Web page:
Appropriation

Appropriation occurs when a person assumes the rights of the true owner.

Appropriation is defined in The Theft Act 1968 section 3.

Appropriation occurs when a person assumes the rights of the true owner. Section 3 of the Theft Act (1968) describes appropriates in the following words

'(1) Any assumption by a person of the rights of an owner amounts to an appropriation, and this includes, where he has come by the property (innocently or not) without stealing it, any later assumption of a right to it by keeping or dealing with it as owner.


(2) Where property or a right or interest in property is or purports to be transferred for value to a person acting in good faith, no later assumption by him of rights which he believed himself to be acquiring shall, by reason of any defect in the transferor’s title, amount to theft of the property.'


Generally speaking the meaning of appropriation is to take something, in other words to assume the rights of an owner.

 

The courts have also determined, through case law, that any assumption of any of the rights of the owner will suffice and that this can arise irrespective of consent. As is often the case, consideration of examples of situations which have been held to amount to an appropriation will probably help.

 

In R v Pitham and Hehl (1977) the defendant sold items of furniture which belonged to someone else. By offering to sell the furniture there had been an assumption of the rights of an owner and it was held to be an appropriation. It made no difference whether or not the items were removed from the house the defendant had still appropriated it by acting as the owner and offering it for sale.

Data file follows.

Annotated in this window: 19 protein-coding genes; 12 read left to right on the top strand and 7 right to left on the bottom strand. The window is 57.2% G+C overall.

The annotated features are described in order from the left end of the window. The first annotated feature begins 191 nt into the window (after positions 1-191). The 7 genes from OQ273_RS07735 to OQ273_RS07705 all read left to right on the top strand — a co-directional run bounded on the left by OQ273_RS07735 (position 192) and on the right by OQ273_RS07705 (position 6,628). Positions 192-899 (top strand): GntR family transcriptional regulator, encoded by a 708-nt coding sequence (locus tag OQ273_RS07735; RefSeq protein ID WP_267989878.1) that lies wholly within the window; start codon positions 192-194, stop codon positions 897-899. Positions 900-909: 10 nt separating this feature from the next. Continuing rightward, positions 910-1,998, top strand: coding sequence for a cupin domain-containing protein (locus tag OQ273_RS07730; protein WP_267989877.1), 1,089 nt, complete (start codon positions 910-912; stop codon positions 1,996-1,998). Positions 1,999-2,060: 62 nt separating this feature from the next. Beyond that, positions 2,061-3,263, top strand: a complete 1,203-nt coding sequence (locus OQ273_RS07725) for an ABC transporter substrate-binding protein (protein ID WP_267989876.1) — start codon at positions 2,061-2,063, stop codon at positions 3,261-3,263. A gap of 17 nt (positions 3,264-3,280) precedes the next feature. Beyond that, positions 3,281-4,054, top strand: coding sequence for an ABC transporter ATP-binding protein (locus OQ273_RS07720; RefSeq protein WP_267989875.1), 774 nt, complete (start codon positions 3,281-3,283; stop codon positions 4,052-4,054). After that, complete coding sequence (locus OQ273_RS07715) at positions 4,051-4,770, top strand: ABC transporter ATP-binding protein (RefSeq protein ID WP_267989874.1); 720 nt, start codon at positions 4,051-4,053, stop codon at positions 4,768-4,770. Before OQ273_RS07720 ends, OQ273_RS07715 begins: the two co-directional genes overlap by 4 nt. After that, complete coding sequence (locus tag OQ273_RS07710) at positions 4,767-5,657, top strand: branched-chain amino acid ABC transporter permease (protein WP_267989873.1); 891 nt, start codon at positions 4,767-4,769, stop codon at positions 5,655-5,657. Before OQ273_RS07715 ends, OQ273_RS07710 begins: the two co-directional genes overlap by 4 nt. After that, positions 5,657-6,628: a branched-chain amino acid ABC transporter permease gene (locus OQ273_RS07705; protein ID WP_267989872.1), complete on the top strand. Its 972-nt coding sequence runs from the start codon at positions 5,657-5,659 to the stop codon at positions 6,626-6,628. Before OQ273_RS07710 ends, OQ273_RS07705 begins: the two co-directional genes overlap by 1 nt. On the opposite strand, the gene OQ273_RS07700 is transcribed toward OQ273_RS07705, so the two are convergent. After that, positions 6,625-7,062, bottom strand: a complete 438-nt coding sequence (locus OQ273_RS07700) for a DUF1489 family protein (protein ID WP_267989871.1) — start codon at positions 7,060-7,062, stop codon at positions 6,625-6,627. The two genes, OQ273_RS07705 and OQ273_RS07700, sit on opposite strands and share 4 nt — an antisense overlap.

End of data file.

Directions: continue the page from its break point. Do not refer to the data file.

In Skipp (1975) a lorry was loaded with fruit and driven away, the driver intended to steal the items in the lorry and as soon as he deviated away from his correct route on to the route where he planned to offload the fruit it was held that he had appropriated the load.

 

In Eddy v Niman (1981) the defendant loaded up a shopping trolley with items which he intended to steal from the supermarket but, unlike the case of Skipp, he never left the supermarket with the trolley, he abandoned the trolley with the items in it. He had the intention but never did anything which interfered with the rights of the owners,

 

In R v Morris (1983) the defendant entered a supermarket and changed the prices on some bottles of drink, his intention was to pay the lower price he had put on the bottles, it was held that he had appropriated the items as soon as he had changed the prices on the bottles.

 

For more information and links to these and other cases check the essays below:

'The current definition of appropriation does not give effect to Parliament's original intention in The Theft Act 1968.' Discuss the extent to which this statement is true.

Define and explain the criminal liability for theft as defined under section 1 of the Theft act 1968 including the various elements of the offence that need to be proven

 

Theft - Actus Reus (Part A) Compiled by Carol Withey, Principal Lecturer in Law, University of Greenwich, London.YouTube

Theft - Actus Reus (Part B) Compiled by Carol Withey, Principal Lecturer in Law, University of Greenwich, London.YouTube

Theft - Mens Rea Compiled by Carol Withey, Principal Lecturer in Law, University of Greenwich, London.YouTube

Law and Lawyers: Robbery and Theft - an interesting case

Theft

Criminal law revision committee

Theft Case Law – SlideShare

The Theft Acts by Edward Griew (25 May 1995)

 

 


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